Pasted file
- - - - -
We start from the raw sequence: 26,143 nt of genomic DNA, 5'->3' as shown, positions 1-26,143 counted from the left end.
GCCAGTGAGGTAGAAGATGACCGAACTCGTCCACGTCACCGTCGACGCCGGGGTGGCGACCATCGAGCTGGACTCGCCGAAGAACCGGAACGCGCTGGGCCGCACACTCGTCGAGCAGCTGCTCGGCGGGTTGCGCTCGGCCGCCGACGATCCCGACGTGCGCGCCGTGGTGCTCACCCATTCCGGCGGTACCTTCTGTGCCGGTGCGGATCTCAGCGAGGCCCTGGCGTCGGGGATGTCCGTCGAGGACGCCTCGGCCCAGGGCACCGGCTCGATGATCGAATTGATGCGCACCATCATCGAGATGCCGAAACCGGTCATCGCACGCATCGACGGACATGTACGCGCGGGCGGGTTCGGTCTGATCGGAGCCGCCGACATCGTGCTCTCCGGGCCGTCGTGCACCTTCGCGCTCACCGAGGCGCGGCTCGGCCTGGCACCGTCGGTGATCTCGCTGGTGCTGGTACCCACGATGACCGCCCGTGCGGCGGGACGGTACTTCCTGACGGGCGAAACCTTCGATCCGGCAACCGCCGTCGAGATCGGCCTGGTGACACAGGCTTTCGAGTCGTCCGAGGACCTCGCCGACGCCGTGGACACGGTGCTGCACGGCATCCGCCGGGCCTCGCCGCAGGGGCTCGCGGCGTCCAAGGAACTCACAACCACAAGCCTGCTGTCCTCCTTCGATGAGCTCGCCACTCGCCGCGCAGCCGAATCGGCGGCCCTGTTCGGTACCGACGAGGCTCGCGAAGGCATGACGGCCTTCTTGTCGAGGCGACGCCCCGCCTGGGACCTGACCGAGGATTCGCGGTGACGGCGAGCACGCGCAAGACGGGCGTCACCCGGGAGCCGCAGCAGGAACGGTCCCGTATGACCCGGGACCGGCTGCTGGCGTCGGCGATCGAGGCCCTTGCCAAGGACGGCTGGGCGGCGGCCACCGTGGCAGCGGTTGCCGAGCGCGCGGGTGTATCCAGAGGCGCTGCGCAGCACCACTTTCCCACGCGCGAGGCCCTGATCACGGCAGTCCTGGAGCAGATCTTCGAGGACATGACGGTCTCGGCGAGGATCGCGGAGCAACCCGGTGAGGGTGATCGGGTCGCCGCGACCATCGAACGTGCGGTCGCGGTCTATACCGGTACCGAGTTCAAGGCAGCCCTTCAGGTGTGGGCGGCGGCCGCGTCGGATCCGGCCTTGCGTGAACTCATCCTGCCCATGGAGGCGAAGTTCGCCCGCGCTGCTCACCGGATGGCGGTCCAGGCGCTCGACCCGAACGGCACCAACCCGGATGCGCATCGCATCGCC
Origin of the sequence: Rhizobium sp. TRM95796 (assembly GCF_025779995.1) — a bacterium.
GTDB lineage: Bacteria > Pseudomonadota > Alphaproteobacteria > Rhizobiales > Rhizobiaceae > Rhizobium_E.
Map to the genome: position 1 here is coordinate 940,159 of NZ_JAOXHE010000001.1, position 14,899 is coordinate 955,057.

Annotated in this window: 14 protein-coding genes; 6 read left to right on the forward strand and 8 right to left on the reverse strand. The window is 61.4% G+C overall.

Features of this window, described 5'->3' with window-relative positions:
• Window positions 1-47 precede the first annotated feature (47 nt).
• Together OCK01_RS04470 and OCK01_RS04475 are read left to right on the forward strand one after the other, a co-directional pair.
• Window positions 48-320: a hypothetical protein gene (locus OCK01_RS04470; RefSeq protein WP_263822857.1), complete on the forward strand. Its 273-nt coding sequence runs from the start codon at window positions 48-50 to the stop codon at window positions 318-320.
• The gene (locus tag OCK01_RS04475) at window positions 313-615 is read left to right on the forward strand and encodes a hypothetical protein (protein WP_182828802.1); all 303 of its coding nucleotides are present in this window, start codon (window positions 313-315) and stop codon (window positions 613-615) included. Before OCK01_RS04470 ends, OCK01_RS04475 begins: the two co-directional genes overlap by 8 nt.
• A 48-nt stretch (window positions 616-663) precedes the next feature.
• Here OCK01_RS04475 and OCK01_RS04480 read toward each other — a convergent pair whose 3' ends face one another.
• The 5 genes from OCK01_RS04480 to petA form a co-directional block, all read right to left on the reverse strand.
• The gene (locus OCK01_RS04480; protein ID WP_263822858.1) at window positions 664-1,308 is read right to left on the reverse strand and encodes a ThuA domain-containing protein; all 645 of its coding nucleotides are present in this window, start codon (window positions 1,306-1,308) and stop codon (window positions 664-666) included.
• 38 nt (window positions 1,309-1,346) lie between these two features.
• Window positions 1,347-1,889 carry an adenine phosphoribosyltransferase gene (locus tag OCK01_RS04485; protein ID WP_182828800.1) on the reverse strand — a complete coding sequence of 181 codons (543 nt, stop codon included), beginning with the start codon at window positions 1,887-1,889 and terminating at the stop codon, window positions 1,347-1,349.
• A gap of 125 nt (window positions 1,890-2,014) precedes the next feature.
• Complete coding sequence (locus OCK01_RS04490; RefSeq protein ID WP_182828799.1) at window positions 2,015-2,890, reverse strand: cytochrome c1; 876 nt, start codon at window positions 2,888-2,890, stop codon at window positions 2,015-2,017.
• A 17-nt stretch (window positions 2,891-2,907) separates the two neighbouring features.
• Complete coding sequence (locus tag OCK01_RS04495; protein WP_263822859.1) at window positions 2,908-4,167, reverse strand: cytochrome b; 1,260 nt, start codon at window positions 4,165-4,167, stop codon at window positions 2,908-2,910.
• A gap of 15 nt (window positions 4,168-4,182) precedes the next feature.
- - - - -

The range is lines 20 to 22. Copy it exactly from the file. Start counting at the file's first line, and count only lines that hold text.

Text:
• A 17-nt stretch (window positions 2,891-2,907) separates the two neighbouring features.
• Complete coding sequence (locus tag OCK01_RS04495; protein WP_263822859.1) at window positions 2,908-4,167, reverse strand: cytochrome b; 1,260 nt, start codon at window positions 4,165-4,167, stop codon at window positions 2,908-2,910.
• A gap of 15 nt (window positions 4,168-4,182) precedes the next feature.